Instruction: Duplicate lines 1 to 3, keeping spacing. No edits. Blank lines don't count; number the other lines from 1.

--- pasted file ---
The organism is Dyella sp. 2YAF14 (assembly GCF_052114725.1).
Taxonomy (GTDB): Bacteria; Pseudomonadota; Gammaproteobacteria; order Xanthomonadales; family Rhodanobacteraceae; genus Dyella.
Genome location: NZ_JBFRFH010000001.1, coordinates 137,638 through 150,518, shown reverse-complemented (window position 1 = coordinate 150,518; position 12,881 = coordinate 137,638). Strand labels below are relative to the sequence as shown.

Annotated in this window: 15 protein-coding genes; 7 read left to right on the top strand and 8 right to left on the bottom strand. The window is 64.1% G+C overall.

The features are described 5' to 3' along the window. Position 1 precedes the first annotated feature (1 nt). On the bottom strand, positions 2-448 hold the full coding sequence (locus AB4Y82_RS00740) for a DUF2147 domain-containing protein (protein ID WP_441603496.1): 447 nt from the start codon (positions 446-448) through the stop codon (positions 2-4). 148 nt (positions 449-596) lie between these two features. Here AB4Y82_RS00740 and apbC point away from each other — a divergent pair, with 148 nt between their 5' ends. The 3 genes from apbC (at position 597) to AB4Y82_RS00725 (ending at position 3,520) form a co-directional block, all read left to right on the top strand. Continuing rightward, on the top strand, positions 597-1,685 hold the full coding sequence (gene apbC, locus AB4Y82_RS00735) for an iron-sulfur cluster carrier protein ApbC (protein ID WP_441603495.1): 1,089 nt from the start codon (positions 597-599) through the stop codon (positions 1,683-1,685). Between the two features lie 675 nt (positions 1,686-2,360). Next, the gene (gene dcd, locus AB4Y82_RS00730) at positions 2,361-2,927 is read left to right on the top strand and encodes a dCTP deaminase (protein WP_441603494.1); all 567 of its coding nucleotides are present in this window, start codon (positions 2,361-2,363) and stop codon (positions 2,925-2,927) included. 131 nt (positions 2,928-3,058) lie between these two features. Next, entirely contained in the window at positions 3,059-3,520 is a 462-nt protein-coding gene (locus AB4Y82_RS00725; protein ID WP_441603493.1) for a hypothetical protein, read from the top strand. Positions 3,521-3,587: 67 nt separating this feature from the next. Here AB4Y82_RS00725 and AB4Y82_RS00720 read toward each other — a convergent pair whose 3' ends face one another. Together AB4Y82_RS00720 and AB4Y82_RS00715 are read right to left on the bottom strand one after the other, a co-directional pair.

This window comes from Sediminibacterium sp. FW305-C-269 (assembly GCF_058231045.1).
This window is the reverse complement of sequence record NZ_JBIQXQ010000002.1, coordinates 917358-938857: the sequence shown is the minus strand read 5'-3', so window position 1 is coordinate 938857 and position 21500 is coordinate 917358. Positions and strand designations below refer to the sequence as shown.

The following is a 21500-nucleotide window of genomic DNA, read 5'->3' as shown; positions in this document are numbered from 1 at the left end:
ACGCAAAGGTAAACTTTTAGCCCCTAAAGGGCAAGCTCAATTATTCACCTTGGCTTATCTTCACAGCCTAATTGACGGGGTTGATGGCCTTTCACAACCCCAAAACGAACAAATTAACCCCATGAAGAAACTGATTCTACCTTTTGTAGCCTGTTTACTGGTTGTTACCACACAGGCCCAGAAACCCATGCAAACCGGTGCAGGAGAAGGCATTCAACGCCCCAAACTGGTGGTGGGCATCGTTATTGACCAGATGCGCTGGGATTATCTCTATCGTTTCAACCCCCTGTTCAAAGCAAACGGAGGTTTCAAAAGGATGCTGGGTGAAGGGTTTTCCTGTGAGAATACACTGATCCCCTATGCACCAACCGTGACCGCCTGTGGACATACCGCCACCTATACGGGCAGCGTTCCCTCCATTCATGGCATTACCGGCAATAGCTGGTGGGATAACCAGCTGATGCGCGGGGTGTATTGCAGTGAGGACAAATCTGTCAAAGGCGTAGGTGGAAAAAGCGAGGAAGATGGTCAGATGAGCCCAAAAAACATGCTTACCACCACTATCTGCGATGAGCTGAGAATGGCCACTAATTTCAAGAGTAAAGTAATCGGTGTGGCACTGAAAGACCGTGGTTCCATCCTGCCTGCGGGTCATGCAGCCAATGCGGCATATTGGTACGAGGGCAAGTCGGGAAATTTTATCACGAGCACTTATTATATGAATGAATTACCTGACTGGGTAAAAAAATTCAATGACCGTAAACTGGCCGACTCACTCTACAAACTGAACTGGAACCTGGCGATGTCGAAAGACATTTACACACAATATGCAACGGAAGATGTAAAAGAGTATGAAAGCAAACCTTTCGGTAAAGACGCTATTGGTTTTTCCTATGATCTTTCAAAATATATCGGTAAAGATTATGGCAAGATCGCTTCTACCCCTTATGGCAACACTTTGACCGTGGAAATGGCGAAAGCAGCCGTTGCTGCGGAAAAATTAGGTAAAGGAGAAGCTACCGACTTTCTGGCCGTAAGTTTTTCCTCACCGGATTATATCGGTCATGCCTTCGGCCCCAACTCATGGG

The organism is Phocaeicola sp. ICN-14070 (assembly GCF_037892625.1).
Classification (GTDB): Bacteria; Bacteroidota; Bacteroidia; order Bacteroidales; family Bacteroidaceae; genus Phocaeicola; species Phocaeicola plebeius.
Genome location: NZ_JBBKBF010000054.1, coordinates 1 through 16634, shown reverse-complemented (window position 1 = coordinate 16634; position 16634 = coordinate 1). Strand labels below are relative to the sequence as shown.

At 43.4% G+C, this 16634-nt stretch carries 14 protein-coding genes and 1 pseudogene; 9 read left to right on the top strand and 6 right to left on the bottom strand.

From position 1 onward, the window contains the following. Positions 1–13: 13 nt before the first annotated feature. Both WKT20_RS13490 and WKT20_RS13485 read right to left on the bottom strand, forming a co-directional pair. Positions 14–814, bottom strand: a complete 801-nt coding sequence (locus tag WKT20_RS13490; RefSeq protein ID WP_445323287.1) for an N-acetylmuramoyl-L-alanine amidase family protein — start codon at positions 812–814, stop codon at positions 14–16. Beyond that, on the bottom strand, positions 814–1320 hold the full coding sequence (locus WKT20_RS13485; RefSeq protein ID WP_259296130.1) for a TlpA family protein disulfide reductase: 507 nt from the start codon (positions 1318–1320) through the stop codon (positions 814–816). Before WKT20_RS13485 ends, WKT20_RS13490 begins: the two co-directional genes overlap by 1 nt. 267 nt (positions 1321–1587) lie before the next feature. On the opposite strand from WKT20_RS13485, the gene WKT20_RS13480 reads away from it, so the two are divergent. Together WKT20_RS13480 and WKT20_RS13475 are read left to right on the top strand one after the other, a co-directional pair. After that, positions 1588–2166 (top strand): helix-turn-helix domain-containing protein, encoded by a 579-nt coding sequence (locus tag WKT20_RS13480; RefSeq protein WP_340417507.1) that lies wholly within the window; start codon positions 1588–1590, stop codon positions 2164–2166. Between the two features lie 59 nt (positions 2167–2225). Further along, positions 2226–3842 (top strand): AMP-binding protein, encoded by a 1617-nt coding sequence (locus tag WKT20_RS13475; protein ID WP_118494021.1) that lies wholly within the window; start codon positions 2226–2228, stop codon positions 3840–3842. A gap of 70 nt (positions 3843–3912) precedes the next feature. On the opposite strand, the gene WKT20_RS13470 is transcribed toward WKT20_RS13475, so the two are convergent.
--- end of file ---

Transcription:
The organism is Dyella sp. 2YAF14 (assembly GCF_052114725.1).
Taxonomy (GTDB): Bacteria; Pseudomonadota; Gammaproteobacteria; order Xanthomonadales; family Rhodanobacteraceae; genus Dyella.
Genome location: NZ_JBFRFH010000001.1, coordinates 137,638 through 150,518, shown reverse-complemented (window position 1 = coordinate 150,518; position 12,881 = coordinate 137,638). Strand labels below are relative to the sequence as shown.